The cupboard was bare
As Covid-19 and the national lockdown take their toll on household income, more families have reported at least one instance of child hunger in the previous week than reported the same in the whole of 2018
In the past two decades, SA reduced, but never fully tamed, child hunger. Between 2002 and 2018 the proportion of households that said there had been child hunger in their household at least once the previous year dropped from 35% to 16%. Stunting, wasting and underweight in children also declined.
Expansion of the reach and age-eligibility of the child support grant played a major role in the halving of child hunger between 2002 and 2007. During the 2007/2008 global financial crisis it rose steeply, and then, over a decade of slow economic growth, it only gradually declined to its 2007 level.
The first wave of the National Income Dynamics Study: Coronavirus Rapid Mobile Survey (Nids-Cram) was undertaken to measure the socioeconomic impact of the pandemic and the economic turbulence that has followed, at a time when normal statistical data could not be gathered.
The survey provides important insights into how people were affected before the top-ups to social grants and the introduction of two new grants could fully kick in.
In its first wave, the survey asked whether child hunger had been experienced in a household in the previous week (interviews took place in May and June).
Most grant-receiving households would already have received top-ups to their social grants by then. Nevertheless, high levels of child hunger were reported: 15% of all respondents indicated that it occurred in their household in the previous week.
Child hunger in the past week was 25% in households where the survey respondent had only primary education
There were as many respondents who reported that a child had gone hungry in their household in a week as reported that a child had gone hungry at least once in the previous year in the 2018 Stats SA General Household Survey (GHS).
In the Nids-Cram survey child hunger in the past week was 25% in households where the survey respondent had only primary education, with 8% experiencing hunger every day or almost every day in the past week.
Hunger among any household member was higher than for children — at 22% — suggesting that adults may have been shielding children from hunger. This is not something that was as apparent in previous data on hunger — in the GHS, for example, hunger for households and for children is usually reported at a similar magnitude.
In the new survey, where adults experienced hunger for four days or less in the past seven, almost half of the respondents (47%) indicated that a child did not go hungry in the household — in other words, half of children did not go hungry. The most plausible reason is that many households who are experiencing hunger are managing somehow to protect or shield the children from that hunger.
However, when there was perpetual adult hunger (every day or almost every day in the past seven days), adults appear less able to shield children.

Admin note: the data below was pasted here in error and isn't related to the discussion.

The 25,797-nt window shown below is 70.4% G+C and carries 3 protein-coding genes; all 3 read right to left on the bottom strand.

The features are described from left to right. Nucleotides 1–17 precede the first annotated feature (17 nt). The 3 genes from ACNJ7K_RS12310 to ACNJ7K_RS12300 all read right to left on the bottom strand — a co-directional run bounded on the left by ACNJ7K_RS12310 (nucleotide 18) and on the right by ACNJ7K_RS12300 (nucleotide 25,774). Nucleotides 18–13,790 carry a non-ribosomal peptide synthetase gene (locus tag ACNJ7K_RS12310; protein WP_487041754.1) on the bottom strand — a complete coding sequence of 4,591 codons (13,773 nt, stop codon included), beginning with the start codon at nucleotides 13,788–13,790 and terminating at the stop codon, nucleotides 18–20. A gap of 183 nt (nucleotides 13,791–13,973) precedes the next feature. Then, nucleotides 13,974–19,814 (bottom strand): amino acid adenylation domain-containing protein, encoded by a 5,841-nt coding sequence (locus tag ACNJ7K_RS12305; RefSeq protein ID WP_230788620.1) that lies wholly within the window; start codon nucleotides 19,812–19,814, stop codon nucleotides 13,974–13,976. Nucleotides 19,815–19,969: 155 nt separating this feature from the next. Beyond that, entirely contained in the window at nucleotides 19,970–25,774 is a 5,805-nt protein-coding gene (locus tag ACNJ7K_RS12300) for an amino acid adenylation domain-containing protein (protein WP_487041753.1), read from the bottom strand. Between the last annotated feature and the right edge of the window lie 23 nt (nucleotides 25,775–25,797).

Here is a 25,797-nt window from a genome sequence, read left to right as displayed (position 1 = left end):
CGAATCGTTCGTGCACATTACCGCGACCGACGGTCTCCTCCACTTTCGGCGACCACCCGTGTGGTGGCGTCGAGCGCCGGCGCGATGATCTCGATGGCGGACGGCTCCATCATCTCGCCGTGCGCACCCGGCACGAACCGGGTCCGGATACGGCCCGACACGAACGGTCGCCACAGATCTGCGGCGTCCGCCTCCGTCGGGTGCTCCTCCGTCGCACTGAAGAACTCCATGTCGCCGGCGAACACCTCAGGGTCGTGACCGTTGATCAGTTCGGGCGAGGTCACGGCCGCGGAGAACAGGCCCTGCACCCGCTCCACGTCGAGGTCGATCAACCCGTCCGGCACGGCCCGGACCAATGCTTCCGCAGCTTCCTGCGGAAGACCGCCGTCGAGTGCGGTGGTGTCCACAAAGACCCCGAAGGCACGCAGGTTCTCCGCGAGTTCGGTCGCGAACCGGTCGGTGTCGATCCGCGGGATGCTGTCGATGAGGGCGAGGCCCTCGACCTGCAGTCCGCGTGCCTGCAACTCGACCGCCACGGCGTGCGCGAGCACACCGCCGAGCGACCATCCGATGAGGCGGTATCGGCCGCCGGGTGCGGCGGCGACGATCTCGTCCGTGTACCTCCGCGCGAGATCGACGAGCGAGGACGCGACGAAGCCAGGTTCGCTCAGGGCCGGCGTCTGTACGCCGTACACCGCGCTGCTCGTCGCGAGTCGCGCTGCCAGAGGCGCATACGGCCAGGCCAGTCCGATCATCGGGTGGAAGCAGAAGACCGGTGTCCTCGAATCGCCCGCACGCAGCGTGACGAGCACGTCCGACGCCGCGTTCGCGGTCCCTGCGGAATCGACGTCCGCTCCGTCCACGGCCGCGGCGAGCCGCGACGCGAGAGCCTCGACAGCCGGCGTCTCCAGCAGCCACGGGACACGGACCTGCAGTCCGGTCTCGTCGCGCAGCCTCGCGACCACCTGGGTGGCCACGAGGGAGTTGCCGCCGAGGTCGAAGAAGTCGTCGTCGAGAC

Almost 40% of the more than 7,000 individuals interviewed for the Nids-Cram survey indicated that their households had lost a main income source between February and April, when the lockdown was implemented. Even in the wealthiest quintile, 25% indicated their household had experienced the loss of a main income source.
For households with similar levels of per capita income in 2017, child hunger reported in the Nids-Cram survey in the previous seven days was about 10 percentage points more likely in households that experienced income loss since the start of lockdown.
Running out of money for food is another indicator of the havoc that the pandemic has wrought. Altogether 40% of respondents had experienced running out of money for food in the previous month, whereas only 25% of respondents in the 2018 GHS indicated that this had happened to them in the previous year.
What it means:
Expanded social grants, expanded social grants cannot make up for the loss of income across such a broad swathe of the population
Put differently, almost twice as many respondents reported their households running out of money to buy food in a single month of lockdown (April 2020) as reported it happening for the whole of 2018.
This rise occurred across all education levels and all population groups.
The grants system has done a tremendous job of getting money to poor households in recent decades, and also during the lockdown.
However, expanded social grants cannot make up for the loss of income across such a broad swathe of the population — even after the top-ups and the new grants.
It is imperative that the top-ups continue beyond October — at present, they’re supposed to be discontinued after that month — and that the two new grants be implemented fully. But this will not undo the sharp increase in poverty and child hunger that followed the lockdown.
In fact, in the many households that experienced financial shortages yet somehow managed to put food on the table and avoid child hunger, the pressure will grow as savings are depleted and further borrowing becomes impossible.
These are troubled times.
*Van der Berg is professor of economics and the director of the research on socioeconomic policy unit at Stellenbosch University. For more information on the Nids-Cram survey, visit http://www.cramsurvey.org
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